Talk:Passive optical network

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what is passsive[edit]

The last I saw some PON gear which works on TDM, they all had a power cable sticking into it. so what exactly is passive about it?

the above comment was by on 2006-06-27T03:12:29 Riick 06:25, 10 March 2007 (UTC)

Answer: The passive part is the optical fiber itself. "PON" is something of a misnomer because any fiber optic transport system has a "passive" piece of it - the fiber itself. "PON" colloquially means a point to multipoint optical transmission system.

the above comment was by on 2006-07-19T23:33:03 Riick 06:25, 10 March 2007 (UTC)

Answer 2: Passive in this case means to things. 1. There is no active/electrical component on the connection between OLT and ONT (e.g an active attenuator). That is why the signal send may be quite high at the OLT. 2. The signal is passivly distributed through a splitter and not activly multiplexed. That is why it is quit at the outer location since no active cooling is needed and it doesn't need that much space (on the contrary consider DTAG's DSLAMs for VDSL) —Preceding unsigned comment added by Typicalname (talkcontribs) 13:49, 2 March 2009 (UTC)

TDM is simply a service over PON, and is irrelevant to this issue.

the above was Jayshuler's 2006-10-11T12:48:58 edit of's comment Riick 06:25, 10 March 2007 (UTC)

This article should not be merged into PON (passive optical networks). FTTP is a network architecture that has two major implementations: PON (including GPON, EPON, GEPON, etc) and Active Ethernet (many naming variations). FTTP should remain the umbrella article, with links into more specific article. 06:15, 6 October 2007 (UTC)

Amount of office equipment?[edit]

The introduction currently says, "A PON configuration reduces the amount of fiber and central office equipment required compared with point to point architectures." However, my understanding is that PON does not use less equipment in the central office than active FTTP does. It requires more powerful OLT lasers in the CO. In some (but not all) cases it may be more compatible with legacy equipment already in the CO. But I don't understand why it necessarily requires less equipment in the CO. Please discuss. Riick 09:10, 10 March 2007 (UTC)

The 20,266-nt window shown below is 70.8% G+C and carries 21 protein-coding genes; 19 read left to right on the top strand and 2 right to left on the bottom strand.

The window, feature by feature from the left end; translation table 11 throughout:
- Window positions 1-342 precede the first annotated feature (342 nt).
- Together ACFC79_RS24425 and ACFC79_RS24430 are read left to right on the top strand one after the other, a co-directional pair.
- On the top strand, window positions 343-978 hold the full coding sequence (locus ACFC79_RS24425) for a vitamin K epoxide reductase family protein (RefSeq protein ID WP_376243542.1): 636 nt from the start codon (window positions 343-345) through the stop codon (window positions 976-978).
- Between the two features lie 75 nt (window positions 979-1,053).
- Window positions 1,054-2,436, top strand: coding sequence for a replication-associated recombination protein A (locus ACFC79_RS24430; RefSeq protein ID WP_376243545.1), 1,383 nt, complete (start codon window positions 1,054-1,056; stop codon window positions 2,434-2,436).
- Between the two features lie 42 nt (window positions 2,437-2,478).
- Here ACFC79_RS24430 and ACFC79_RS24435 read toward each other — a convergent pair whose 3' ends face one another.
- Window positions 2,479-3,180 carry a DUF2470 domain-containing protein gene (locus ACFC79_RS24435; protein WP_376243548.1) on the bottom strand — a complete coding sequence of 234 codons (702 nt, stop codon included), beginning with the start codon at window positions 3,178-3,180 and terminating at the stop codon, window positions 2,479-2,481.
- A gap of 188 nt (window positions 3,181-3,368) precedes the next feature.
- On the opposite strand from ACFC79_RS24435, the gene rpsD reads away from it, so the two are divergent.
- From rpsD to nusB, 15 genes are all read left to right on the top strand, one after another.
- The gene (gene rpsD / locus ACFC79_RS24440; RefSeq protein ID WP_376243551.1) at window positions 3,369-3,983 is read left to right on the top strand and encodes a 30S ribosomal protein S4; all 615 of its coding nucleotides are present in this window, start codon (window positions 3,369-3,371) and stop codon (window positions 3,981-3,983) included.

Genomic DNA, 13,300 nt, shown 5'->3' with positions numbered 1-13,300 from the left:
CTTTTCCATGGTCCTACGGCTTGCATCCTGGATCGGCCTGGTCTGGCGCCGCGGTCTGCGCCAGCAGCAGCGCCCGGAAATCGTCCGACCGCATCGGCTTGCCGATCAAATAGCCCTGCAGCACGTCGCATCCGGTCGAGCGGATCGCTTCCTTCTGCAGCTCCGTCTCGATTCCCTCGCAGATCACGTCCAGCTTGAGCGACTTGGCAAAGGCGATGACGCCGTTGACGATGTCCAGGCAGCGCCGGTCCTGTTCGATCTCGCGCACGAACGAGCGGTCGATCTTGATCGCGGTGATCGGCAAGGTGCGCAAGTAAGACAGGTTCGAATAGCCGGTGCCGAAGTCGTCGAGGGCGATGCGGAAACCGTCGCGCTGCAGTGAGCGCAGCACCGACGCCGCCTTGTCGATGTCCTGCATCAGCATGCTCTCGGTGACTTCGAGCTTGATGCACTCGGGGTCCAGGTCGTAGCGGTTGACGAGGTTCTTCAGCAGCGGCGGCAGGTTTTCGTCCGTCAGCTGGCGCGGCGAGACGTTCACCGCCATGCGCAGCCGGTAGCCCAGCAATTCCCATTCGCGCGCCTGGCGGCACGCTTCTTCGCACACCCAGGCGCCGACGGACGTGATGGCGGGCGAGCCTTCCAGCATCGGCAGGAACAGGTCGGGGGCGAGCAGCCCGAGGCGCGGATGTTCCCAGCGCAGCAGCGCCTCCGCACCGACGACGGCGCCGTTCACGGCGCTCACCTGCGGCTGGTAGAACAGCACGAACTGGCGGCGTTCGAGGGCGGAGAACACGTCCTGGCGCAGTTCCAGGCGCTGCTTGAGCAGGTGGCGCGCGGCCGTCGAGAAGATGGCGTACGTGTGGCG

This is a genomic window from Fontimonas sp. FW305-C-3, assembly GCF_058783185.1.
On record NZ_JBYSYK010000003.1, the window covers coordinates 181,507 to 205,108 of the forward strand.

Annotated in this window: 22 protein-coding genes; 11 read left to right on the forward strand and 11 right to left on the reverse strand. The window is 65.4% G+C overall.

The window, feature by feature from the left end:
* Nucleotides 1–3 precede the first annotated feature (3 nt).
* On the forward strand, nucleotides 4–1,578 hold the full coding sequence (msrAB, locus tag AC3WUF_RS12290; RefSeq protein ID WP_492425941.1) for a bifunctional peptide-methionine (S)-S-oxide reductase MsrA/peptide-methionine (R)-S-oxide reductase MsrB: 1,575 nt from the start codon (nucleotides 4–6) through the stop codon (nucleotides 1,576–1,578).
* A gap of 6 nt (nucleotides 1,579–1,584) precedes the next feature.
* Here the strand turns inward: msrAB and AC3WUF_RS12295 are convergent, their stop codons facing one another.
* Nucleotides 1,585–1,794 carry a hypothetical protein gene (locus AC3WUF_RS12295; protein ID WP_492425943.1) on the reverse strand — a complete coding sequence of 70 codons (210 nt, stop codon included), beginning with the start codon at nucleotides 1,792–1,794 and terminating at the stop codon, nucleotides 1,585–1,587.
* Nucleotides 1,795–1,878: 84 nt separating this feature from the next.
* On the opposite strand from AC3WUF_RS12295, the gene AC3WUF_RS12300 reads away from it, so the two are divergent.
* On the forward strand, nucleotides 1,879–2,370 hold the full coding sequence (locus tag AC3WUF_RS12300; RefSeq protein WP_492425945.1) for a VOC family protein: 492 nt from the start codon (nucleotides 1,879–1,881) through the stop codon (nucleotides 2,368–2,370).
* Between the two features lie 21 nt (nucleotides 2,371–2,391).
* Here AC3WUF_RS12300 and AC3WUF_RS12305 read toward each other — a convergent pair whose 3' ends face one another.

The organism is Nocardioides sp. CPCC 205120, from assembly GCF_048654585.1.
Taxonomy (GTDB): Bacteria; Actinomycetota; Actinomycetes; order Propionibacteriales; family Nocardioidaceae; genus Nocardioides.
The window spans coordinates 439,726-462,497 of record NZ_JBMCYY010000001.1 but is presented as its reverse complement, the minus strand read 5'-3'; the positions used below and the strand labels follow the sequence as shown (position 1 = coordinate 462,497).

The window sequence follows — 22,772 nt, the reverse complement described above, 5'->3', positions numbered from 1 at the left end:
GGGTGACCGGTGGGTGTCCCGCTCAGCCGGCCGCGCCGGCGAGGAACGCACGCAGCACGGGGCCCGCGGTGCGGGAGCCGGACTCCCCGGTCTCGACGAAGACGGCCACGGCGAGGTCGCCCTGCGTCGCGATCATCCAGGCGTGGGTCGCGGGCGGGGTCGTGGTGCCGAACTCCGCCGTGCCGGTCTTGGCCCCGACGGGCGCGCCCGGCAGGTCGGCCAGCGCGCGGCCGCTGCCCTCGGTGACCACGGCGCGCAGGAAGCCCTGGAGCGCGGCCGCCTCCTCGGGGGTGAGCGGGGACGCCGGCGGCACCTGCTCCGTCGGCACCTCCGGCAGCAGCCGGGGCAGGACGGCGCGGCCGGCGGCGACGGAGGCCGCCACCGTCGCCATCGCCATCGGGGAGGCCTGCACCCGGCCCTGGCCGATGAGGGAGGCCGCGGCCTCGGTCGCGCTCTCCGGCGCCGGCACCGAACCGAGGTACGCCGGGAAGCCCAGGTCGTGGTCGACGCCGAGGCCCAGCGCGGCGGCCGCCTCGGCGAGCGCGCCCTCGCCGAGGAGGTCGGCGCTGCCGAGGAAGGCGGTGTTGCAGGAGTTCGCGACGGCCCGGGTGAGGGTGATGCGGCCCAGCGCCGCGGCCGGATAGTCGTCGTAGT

It depends if by "point to point" you are refering to the legacy copper architecture, then yes PON requires much less CO equipment than traditional copper. If we are only considering fiber optics, then the concern may be unfounded. FTTP is refering to the name of the grander network architecture, whereas PON is describing the method in which the technology is implemented. PONs are inherent to and exists within FTTP, and therefore the two use the same amount of equipment. FTTP networks use PONs to multiplex service though a single fiber and then split to many end users in order to reduce installation and maintenance costs and to improve reliability. You see, it's difficult to talk about one without mentioning the other.
Now if we're comparing Point to Point PON vs. Point to Multipoint PON, the multipoint scenario described in the BPON standard uses much less CO equipment and fiber originating from the CO. A PON laser is able to serve 32 ONTs instead of just one end device. This significantly reduces not just the fiber equipment in the CO but also the fiber facilities leaving the CO to the point in the field where the signal splits.
It is also true that certain legacy equipment that was installed prior to FTTP and used for other purposes can be reconfigured for current FTTP applications. --Toddyboy711 20:06, 16 May 2007 (UTC)
The above response by Toddyboy711 is well-written, informative, and appreciated. However, my concern has to do with the fact that there are actually three FTTP technologies: PON, direct fiber, and AON. Since standardized terminology has not exactly been a strong-point of the fiber-optic communications industry, I will have to be clear about what I mean. By PON I mean the technology that Toddyboy711 is calling "point-to-multipoint PON". By direct fiber, I mean any technology where each fiber leaving the CO serves one and only one household (one example is what Toddyboy711 calls point-to-point PON). And by AON (also called "Active FTTP"), I mean a technology that is very similar to PON in layout and amount of fiber used (see FTTP#Active_optical_network for details). Unfortunately, both AON and direct fiber are both called point-to-point by the industry, despite the fact that they could hardly be more different from each other. At the time I wrote my original question, I thought this article was incorrectly characterizing AON. Instead I now think that it does not mention AON at all. I will remedy this when I have time, unless someone else gets to it before me. -Riick 08:12, 18 May 2007 (UTC)